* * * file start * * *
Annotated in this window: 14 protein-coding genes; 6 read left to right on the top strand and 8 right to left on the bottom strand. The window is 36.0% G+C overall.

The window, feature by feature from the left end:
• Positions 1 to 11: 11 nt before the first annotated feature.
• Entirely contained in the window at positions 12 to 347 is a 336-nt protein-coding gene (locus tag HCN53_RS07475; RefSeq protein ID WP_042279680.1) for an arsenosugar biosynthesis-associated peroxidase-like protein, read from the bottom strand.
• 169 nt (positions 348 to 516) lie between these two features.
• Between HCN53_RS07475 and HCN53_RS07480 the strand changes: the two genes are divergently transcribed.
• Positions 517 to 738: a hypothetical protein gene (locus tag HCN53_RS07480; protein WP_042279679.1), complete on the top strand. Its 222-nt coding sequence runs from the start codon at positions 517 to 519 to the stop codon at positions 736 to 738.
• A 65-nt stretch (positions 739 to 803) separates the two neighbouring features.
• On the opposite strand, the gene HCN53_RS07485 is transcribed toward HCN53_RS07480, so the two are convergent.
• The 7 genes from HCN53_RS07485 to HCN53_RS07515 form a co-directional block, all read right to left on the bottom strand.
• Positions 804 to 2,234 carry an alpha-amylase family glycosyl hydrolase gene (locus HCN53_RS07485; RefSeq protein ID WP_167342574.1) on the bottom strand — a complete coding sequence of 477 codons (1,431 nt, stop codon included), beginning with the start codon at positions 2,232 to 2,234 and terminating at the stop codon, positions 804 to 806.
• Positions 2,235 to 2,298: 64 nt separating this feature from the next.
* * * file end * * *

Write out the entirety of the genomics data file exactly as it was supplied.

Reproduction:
Annotated in this window: 14 protein-coding genes; 6 read left to right on the top strand and 8 right to left on the bottom strand. The window is 36.0% G+C overall.

The window, feature by feature from the left end:
• Positions 1 to 11: 11 nt before the first annotated feature.
• Entirely contained in the window at positions 12 to 347 is a 336-nt protein-coding gene (locus tag HCN53_RS07475; RefSeq protein ID WP_042279680.1) for an arsenosugar biosynthesis-associated peroxidase-like protein, read from the bottom strand.
• 169 nt (positions 348 to 516) lie between these two features.
• Between HCN53_RS07475 and HCN53_RS07480 the strand changes: the two genes are divergently transcribed.
• Positions 517 to 738: a hypothetical protein gene (locus tag HCN53_RS07480; protein WP_042279679.1), complete on the top strand. Its 222-nt coding sequence runs from the start codon at positions 517 to 519 to the stop codon at positions 736 to 738.
• A 65-nt stretch (positions 739 to 803) separates the two neighbouring features.
• On the opposite strand, the gene HCN53_RS07485 is transcribed toward HCN53_RS07480, so the two are convergent.
• The 7 genes from HCN53_RS07485 to HCN53_RS07515 form a co-directional block, all read right to left on the bottom strand.
• Positions 804 to 2,234 carry an alpha-amylase family glycosyl hydrolase gene (locus HCN53_RS07485; RefSeq protein ID WP_167342574.1) on the bottom strand — a complete coding sequence of 477 codons (1,431 nt, stop codon included), beginning with the start codon at positions 2,232 to 2,234 and terminating at the stop codon, positions 804 to 806.
• Positions 2,235 to 2,298: 64 nt separating this feature from the next.